ArtS wrote:

It would also help if we stopped marketing our cds/downloads based on our current target audience (other surf bands and musicians) and found a way to attract a wider audience that would include women and tourists.

Damn straight, especially the women part. It's long past time to stop objectifying women, in all aspects of modern life including "throwback" surf music.

The only way I can think of to really throw young life back into surf, would be through music licensed for tv or movies. Just like in the 90s, that BLEW up surf. I must say I was a little sad that Quentin didn't include a single modern surf track. A smaller scale way would be to play all ages shows, just expose the kids and see what sticks. I hate that I live in a town with no all ages shows. Do those even exist?!

In summary: we all need to befriend music supervisors, and give them our music for cheap. Those are the people that choose the music, based on the director's wishes. So if a movie about rap comes in, no music supe is gonna put surf in it. I have one pal who is a music supe but all he does is New Orleans shows about New Orleans music, which precludes surf. So we just have to make friends with them, and when the right job comes up, give them our music for cheap. Having a low rate for licensing is a grand form of taking one for the team! So how about someone get a union list of all the music supes in the LA area, and cold call em all!? I wonder if I could get that list, I do know some people. I worked with the music supe of my favorite movie of all time, The Return Of The Living Dead, maybe I should reach out to him. Bud Carr, very nice fellow. We got along great too! Great thinking out loud with you folks heh.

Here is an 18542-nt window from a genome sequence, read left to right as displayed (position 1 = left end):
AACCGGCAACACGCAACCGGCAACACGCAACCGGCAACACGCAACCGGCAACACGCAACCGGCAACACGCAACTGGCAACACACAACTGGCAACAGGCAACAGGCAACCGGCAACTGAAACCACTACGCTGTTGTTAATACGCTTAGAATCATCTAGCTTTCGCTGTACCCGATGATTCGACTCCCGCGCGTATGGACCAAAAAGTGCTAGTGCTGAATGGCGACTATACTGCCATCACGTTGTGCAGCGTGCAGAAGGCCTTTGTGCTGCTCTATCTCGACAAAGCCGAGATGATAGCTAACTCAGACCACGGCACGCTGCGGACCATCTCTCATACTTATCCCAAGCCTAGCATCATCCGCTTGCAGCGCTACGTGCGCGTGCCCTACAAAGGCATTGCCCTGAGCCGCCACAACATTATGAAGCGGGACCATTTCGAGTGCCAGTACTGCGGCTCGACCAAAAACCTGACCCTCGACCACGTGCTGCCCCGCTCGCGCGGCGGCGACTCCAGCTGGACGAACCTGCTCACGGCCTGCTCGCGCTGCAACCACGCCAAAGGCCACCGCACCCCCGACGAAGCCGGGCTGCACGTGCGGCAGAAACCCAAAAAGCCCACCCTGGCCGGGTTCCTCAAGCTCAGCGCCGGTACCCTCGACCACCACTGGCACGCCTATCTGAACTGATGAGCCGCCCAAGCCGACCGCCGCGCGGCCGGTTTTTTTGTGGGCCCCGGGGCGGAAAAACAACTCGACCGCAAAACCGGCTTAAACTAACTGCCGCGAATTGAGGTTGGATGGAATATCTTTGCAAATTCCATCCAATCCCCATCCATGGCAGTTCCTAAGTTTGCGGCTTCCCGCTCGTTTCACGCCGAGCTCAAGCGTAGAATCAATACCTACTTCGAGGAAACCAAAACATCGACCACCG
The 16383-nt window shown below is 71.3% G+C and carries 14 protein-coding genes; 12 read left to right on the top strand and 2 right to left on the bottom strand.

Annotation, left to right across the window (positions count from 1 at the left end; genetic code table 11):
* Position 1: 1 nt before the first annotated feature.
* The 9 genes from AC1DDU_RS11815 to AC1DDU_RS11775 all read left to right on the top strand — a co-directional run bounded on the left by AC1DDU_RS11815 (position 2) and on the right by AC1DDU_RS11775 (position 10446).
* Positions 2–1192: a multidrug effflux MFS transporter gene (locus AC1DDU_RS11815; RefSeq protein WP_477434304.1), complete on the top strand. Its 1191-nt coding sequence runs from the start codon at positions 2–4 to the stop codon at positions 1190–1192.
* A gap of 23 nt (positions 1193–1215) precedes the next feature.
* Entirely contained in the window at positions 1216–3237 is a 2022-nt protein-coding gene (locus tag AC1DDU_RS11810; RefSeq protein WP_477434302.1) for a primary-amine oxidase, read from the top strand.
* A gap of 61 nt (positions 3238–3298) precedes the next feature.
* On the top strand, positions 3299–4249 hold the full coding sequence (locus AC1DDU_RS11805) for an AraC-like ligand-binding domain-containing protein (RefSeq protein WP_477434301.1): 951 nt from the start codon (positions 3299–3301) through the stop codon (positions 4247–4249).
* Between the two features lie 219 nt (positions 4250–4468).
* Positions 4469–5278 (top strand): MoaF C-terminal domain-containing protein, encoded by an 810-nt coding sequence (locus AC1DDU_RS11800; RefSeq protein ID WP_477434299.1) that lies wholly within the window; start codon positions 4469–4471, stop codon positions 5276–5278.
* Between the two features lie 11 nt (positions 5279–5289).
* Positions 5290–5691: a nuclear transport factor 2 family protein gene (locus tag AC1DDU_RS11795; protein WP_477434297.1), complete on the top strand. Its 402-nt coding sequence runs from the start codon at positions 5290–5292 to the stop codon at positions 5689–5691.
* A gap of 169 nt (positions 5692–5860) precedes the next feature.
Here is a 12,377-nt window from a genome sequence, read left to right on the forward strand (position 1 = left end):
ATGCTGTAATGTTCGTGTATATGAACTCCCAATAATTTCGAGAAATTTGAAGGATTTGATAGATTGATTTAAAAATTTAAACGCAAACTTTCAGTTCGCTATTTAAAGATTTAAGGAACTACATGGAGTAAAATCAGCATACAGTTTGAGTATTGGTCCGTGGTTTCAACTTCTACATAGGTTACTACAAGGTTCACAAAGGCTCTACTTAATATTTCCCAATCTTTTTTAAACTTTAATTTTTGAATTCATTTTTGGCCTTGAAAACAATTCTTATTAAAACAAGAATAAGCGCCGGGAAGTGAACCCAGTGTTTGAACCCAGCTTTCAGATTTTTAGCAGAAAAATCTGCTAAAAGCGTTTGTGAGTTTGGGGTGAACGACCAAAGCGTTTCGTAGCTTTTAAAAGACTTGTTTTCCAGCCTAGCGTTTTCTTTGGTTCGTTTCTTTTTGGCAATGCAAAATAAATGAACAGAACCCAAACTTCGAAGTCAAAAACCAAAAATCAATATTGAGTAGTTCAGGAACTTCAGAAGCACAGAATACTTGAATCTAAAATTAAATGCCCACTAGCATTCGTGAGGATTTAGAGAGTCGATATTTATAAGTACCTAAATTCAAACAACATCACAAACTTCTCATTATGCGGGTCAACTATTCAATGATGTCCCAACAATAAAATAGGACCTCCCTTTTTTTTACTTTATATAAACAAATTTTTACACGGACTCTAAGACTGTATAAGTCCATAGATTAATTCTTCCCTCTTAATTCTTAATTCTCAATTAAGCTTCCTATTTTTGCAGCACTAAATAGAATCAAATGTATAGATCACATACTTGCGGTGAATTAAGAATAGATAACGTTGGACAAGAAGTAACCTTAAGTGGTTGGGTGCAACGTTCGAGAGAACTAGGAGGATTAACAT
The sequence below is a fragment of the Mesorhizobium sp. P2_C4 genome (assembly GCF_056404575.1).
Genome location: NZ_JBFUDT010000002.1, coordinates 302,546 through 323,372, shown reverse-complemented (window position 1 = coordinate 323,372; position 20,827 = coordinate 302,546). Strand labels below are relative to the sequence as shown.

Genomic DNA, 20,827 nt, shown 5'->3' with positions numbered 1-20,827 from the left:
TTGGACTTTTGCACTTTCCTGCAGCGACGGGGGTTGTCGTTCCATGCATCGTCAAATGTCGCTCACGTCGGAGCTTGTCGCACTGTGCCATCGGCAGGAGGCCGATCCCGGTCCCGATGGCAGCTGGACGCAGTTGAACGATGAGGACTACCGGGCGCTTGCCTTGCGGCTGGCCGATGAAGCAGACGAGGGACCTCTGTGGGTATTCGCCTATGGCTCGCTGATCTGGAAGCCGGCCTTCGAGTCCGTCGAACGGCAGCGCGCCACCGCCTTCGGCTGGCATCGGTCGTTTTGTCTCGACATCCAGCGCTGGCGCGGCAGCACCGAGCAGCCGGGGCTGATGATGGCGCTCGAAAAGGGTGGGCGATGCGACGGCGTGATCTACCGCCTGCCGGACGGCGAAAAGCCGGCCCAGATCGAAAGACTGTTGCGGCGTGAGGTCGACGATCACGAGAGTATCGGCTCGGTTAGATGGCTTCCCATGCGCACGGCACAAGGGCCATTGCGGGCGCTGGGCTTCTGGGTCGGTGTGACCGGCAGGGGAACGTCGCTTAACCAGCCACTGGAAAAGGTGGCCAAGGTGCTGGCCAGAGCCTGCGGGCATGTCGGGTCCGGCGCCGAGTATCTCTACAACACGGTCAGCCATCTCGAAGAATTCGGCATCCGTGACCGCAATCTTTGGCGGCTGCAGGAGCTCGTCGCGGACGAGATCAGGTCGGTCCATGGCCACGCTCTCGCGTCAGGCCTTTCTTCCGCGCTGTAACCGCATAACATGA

Dan Izen

Daniel Deathtide

DeathTide wrote:

ArtS wrote:

It would also help if we stopped marketing our cds/downloads based on our current target audience (other surf bands and musicians) and found a way to attract a wider audience that would include women and tourists.